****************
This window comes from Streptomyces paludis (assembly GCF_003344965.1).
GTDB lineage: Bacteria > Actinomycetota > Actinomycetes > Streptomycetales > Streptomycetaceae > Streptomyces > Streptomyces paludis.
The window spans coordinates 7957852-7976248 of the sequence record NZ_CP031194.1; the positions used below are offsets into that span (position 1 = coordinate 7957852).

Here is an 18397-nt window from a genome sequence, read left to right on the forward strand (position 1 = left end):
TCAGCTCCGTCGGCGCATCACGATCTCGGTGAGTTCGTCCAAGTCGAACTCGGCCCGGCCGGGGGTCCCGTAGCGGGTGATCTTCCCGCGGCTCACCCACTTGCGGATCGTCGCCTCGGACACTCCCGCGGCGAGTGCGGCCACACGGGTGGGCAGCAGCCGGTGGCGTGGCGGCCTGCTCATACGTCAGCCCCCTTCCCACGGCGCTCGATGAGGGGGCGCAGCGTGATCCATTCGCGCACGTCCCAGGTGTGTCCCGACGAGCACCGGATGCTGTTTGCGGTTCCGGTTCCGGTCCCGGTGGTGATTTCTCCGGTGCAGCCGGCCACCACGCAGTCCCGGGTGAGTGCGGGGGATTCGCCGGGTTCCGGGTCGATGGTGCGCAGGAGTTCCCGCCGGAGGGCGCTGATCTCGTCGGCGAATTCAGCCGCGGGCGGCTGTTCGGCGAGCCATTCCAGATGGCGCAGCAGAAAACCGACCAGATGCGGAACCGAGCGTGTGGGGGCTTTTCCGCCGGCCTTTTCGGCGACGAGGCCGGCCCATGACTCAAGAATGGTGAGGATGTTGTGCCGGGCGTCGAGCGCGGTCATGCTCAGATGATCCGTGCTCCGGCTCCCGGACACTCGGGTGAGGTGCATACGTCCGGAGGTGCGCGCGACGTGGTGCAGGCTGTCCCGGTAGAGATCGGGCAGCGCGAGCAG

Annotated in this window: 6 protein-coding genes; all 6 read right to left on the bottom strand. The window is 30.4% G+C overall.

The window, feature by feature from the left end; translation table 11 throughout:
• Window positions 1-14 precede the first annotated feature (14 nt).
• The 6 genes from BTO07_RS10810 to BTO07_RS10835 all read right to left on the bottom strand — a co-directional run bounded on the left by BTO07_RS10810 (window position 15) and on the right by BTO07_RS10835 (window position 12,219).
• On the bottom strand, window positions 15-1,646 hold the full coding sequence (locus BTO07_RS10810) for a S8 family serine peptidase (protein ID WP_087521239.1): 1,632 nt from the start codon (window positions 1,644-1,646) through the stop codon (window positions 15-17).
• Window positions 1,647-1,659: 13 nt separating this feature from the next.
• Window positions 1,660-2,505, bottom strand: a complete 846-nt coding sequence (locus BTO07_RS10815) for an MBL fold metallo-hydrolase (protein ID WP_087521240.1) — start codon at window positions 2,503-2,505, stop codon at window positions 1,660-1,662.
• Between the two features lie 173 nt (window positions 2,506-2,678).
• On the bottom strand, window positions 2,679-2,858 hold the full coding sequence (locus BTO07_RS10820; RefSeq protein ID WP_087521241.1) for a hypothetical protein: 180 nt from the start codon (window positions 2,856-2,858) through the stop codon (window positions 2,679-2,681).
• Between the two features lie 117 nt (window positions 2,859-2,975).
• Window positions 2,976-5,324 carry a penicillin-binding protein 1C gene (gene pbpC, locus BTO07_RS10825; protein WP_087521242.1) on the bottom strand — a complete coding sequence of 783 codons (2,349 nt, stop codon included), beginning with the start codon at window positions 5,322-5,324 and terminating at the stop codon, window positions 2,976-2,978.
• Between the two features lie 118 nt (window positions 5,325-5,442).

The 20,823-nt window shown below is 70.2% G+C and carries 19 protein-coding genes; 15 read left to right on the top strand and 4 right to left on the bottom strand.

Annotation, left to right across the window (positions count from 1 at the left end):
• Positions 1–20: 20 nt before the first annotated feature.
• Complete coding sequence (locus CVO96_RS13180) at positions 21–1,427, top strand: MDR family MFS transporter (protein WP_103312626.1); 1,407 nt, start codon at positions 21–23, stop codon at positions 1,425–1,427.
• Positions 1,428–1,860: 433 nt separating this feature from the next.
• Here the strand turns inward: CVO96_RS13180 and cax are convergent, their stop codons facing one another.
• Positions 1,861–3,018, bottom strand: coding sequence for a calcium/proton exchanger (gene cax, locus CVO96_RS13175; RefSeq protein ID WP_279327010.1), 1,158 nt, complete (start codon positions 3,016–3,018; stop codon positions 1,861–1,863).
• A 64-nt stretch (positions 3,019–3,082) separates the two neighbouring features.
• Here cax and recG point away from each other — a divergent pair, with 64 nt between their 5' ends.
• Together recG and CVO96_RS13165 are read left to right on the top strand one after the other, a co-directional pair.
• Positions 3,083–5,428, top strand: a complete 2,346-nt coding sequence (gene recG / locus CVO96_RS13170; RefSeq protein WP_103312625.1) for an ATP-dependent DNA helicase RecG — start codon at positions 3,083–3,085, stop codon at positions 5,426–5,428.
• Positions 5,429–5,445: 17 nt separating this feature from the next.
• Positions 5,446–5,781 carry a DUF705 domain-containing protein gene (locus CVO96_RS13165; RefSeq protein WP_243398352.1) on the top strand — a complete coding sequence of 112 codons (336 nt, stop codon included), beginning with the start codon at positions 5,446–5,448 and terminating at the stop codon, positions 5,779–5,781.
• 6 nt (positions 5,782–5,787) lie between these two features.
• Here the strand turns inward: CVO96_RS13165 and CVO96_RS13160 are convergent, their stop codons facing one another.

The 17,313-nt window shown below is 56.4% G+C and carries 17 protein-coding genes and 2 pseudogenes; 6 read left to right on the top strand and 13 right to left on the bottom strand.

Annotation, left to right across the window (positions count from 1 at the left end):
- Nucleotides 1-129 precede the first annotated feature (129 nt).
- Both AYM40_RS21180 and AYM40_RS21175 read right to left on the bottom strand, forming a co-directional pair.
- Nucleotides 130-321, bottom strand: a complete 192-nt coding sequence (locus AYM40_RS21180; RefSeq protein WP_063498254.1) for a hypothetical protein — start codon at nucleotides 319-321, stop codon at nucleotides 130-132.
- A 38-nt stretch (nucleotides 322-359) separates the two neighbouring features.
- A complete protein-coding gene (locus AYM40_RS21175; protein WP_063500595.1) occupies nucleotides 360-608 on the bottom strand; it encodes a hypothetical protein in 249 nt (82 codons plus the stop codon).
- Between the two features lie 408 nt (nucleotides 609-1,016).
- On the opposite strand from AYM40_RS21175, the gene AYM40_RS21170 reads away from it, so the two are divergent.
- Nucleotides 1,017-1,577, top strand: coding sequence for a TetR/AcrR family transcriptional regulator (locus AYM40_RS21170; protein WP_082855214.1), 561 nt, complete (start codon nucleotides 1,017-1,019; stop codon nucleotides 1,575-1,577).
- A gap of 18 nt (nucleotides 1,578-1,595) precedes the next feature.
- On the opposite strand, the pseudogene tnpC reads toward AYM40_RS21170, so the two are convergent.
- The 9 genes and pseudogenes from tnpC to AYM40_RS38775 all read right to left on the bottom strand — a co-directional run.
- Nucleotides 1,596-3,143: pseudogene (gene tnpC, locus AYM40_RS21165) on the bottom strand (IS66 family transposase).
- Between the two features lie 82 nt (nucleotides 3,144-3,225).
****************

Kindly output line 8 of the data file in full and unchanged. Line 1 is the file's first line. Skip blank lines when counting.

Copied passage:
• Window positions 1-14 precede the first annotated feature (14 nt).